• constraints on the executive;
  • open and institutional political participation; and
  • a competitive process for candidates for the presidency. 

The U.S. is an anocracy.

Dr. Walter’s solutions are what might expected:  a) improve on what democracy delivers, e.g., better education (which, I suggest, must include paths to well-paying and respected employment for people without requiring traditional college education); health provision; income supports when needed; less extreme financial inequality; cleaner politics; and centrally, independently administered elections; b) regulate the social media  (see also The Chaos Machine:   the Inside Story of How Social Media Rewired Our Minds and Our World, by Max Fisher) especially that from outside the country (interestingly, today begins a visit by President Biden to Canada, at which event he will try to dissuade Canada’s efforts to regulate social media as produced by U.S. companies).  Her suggestions are not as specific as her list of problems.  I commend this book to my readers if only to stimulate your thinking about solutions.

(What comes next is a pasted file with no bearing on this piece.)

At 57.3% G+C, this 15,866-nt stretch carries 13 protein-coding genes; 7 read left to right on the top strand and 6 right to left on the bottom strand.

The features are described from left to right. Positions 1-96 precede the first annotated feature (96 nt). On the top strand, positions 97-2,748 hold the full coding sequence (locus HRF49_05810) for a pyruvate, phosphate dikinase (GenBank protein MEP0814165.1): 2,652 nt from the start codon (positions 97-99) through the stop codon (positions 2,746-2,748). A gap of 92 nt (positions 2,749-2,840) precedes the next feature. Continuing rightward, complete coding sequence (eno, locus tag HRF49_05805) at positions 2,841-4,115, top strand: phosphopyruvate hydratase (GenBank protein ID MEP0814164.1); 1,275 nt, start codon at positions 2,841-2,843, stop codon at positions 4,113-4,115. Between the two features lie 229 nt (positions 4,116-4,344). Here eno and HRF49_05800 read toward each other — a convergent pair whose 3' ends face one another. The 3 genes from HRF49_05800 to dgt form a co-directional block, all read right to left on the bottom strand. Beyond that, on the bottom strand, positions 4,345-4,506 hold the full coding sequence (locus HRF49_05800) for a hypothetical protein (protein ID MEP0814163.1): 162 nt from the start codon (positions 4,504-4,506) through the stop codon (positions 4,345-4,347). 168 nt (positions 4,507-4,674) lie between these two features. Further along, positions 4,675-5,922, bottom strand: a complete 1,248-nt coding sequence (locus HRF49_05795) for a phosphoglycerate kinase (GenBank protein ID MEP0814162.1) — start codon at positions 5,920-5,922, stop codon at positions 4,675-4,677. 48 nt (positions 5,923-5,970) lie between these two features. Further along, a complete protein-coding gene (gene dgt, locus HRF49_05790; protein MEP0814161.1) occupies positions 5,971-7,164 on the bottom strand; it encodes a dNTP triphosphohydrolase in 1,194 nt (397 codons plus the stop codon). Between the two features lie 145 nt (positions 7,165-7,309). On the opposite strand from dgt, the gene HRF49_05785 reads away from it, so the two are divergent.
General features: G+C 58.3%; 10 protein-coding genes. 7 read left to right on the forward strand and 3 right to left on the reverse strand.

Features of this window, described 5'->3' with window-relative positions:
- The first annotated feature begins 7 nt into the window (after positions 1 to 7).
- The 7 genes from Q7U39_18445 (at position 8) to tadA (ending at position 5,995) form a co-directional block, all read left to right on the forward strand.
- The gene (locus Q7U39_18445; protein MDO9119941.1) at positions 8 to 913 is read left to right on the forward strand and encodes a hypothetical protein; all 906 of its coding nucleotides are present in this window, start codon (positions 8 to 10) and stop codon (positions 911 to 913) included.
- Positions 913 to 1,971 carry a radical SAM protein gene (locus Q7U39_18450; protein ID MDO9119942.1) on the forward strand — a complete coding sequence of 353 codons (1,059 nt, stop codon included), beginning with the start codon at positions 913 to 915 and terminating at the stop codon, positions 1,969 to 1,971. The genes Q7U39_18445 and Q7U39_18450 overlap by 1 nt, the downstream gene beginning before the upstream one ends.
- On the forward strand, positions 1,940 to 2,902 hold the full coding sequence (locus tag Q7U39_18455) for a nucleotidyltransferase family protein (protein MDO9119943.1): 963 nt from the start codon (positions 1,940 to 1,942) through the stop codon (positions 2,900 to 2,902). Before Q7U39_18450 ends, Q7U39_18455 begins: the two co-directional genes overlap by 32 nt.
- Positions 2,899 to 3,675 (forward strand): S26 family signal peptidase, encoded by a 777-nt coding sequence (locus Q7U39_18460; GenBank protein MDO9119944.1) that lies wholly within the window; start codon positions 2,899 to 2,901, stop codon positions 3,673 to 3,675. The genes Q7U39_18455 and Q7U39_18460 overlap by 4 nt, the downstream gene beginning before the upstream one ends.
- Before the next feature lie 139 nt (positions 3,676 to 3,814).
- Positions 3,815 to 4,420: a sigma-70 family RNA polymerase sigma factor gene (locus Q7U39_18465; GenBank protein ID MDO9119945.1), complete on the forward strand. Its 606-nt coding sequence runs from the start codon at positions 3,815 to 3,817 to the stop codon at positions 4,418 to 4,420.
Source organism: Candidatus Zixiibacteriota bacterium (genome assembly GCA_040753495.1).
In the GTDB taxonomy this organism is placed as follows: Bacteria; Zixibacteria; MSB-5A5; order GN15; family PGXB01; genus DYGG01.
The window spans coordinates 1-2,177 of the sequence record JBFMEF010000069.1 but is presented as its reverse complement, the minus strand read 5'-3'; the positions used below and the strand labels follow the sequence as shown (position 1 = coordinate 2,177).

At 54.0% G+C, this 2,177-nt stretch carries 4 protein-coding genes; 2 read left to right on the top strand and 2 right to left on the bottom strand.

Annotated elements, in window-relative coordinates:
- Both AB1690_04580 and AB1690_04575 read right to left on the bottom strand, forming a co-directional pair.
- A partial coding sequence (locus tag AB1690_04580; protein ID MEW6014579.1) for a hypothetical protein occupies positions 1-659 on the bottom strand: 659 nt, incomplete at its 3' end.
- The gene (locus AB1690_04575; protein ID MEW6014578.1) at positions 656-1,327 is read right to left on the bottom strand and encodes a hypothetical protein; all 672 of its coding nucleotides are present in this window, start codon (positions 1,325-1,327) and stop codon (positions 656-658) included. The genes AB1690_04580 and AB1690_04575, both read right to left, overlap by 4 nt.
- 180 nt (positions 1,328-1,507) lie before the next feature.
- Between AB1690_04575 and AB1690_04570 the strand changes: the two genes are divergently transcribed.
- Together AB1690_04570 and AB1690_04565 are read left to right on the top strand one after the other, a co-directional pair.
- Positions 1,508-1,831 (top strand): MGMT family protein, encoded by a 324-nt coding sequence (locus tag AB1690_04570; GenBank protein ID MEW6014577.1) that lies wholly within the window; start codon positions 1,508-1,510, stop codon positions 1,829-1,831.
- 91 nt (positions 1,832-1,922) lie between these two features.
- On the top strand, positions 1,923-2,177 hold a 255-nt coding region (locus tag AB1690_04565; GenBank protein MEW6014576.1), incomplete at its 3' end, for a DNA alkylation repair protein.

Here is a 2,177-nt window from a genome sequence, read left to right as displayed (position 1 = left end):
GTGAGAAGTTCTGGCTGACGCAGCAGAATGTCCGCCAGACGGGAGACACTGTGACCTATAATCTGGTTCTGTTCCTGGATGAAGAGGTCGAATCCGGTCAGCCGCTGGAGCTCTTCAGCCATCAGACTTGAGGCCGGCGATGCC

I note that Canada is currently in the throes of developing legislation regarding social media, and is having great difficulty walking the line between government control and freedom of expression. 

I also note that the U.S. has been at war for 20 years, which is the longest in its history.  Many, many people have been trained on how to use violence and weapons and strategy to hurt and kill, and much rage and trauma remain from all those wars (see my post of October 23, 2020 for reading about this Despair – Upon reconsidering…).  Many discharged and retired veterans live in rural and remote areas either as preference or because of low income, and many have been angry for a long time.  Add this fact to the significant cultural differences between urban areas and the rural and remote ones, and you have the recipe for conflict.

My response:

It is easy to be discouraged by these publications.  My response is this:  there is no benefit to despair, extreme discouragement, or cynicism.  Each of the first two can form a wall which stops moving into the future under your own power, and each makes you feel bad.  Cynicism, if adopted as the default attitude, can obscure nuanced improvements in familiar situations, and so may preclude benefiting from them. They are not useful tools.